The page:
Field Station Natural History Workshops -- Summer and Fall 2014

Our 2015 Summer and Fall schedule is coming soon! Check back for updates.


Field Herpetology: Identification of Wisconsin Amphibians and Reptiles

May 30 & 31 (Friday & Saturday). June 1 (Sunday) is optional

Instructor: Dr. Josh Kapfer is a Certified Wildlife Biologist ® with The Wildlife Society and an Assistant Professor in the Department of Biological Sciences at UW-Whitewater. He received his Master's degree from UW-La Crosse in 2002 and his Ph.D. from UW-Milwaukee in 2007, where he studied the ecology of Bullsnakes in upper midwestern prairies. Josh has nearly two decades of professional experience working with wildlife. Josh’s current research projects range from radio telemetry investigations of Blanding’s Turtles to the behavioral ecology of Wolves.

The Course: This course will give students a sound background in identifying Wisconsin's amphibians and reptiles in both field and laboratory settings. Students will also receive information on the habitat, ecology, conservation, and status of these species within the state. Common techniques for field research in herpetology will be demonstrated, including handling, capturing and surveying techniques. The course can be completed Friday-Saturday, but students will have the option of returning on Sunday for further field surveys.

$105. Available for 1.4 CEU or 1 college credit.  There is an additional tuition fee for college credit.

Sedges: Identification and Ecology

June 6 & 7 (Friday & Saturday)

Instructor: Dr. Anton Reznicek, Curator of Vascular Plants, University of Michigan Herbarium, has studied Cyperaceae, especially Carex throughout North America and in the tropics, and has a special interest in the Great Lakes region.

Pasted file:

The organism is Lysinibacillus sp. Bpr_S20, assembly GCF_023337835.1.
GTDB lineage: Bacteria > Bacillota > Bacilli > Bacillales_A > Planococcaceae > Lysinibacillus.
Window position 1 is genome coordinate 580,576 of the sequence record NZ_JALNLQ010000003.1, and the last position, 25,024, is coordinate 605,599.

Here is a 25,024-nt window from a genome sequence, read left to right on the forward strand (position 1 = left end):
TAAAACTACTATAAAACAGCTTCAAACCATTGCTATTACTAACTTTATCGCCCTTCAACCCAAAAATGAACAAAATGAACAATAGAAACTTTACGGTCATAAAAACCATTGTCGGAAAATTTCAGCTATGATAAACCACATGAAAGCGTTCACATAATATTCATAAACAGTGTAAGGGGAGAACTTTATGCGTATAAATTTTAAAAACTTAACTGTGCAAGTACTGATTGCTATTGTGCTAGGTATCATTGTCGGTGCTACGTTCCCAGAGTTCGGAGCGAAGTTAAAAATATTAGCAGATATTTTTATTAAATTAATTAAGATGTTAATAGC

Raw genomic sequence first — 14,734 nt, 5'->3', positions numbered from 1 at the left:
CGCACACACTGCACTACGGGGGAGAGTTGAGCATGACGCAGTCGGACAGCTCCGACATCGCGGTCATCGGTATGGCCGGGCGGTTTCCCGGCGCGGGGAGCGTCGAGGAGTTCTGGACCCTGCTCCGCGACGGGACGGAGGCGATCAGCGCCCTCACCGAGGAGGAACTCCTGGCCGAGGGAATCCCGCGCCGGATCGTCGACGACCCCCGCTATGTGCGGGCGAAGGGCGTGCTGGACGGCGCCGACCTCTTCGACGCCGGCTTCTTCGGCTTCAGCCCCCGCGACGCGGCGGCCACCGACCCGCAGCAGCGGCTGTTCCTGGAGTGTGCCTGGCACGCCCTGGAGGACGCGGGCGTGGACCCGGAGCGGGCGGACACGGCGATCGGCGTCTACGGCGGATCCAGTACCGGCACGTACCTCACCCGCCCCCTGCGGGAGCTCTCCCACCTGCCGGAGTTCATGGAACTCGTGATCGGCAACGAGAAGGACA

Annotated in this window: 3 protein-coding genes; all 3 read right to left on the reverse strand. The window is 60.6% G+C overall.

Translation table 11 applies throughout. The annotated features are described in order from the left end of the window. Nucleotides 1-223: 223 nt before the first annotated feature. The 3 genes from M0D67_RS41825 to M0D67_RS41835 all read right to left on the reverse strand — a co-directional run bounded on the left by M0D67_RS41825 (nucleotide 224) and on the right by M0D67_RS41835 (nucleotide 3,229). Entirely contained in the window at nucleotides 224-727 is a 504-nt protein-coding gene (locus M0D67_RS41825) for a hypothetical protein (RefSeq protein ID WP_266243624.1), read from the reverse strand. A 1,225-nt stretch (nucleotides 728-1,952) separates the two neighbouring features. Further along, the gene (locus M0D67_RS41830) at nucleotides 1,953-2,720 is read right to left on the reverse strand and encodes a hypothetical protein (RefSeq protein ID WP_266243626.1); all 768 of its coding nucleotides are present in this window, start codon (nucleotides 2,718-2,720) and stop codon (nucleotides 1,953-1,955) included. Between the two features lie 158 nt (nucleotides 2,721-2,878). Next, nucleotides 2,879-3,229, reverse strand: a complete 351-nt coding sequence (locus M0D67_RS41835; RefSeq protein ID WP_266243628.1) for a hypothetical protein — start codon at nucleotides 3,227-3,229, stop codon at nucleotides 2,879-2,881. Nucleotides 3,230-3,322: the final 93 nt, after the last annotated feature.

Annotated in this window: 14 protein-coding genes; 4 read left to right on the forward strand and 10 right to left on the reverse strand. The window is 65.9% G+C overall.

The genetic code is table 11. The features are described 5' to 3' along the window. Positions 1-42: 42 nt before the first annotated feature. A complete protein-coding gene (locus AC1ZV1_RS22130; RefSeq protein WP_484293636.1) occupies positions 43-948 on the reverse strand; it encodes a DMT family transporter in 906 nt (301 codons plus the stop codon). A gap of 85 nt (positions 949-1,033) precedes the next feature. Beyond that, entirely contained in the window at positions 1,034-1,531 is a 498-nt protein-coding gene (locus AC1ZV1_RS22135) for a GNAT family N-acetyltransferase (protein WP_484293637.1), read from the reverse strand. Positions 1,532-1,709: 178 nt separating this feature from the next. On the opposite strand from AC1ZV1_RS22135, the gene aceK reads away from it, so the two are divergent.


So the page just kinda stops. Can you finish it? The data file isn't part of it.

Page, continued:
The Course: Identification of sedges, especially Carex, will stress not only keying skills, but using ecological and vegetative characters to identify species and species groups. In addition to identification we will explore the importance of sedges in a variety of different communities, and gain an appreciation of the dynamics of some of the communities and the role of sedges in these dynamics.

$105. Available for 1.4 CEU. Not offered for college credit

Birds of Southern Wisconsin

June 10 - June 14 (Tuesday - Saturday)

Instructors: William Mueller is the Director of the Western Great Lakes Bird and Bat Observatory, and Project Coordinator for the Milwaukee BIOME Project. Dr. Owen Boyle is the state coordinator for the Wisconsin Citizen-based Monitoring Network and an ecologist with WDNR. Tim Vargo is the Manager of Research and Citizen Science at Milwaukee’s Urban Ecology Center, and is a federally licensed bird bander.

Schedule: This course is a five-day-long field trip that visits important breeding bird areas of southern Wisconsin. The course begins at 9:00 am, Tuesday, 6/10, and finishes by mid afternoon Saturday, 6/14. Some days require a very early start (~4:20 am) to be in the field for the peak of bird song. A few evening sessions will allow us to study nocturnal bird species. We will also conduct several early morning bird banding demonstrations. Travel by van to each subsequent day’s location will take place in the late afternoon and early evening.

The Course: This course is a broad, field-based survey of the breeding birds of Wisconsin and the habitats in which they are found. We will study breeding birds and their habitats in wetlands, grasslands, and forests in state natural areas, state and federal wildlife areas, and major plant communities throughout southern Wisconsin. Our objective is to find the majority of Wisconsin’s southern breeding bird species and learn about their ecology, distribution, behavior, and conservation. We will also demonstrate field research and monitoring techniques. Participants will learn the basics of plant community associations which is key to understanding where bird species are found during the breeding season and how to assess their habitat needs for effective conservation and management. The course fee covers all transportation costs and lodging.

$575. Available for 5.0 CEU or 1 college credit.  There is an additional tuition fee for college credit.

Vegetation of Wisconsin

June 16 - 21 (Monday - Saturday)

Instructor: Dr. James Reinartz, Director, UWM Field Station is a plant ecologist and evolutionary biologist.

Schedule: This course will be a week-long field trip throughout Wisconsin. We will meet at 9:00 am Monday, return to the Field Station Friday night, and finish by mid afternoon Saturday.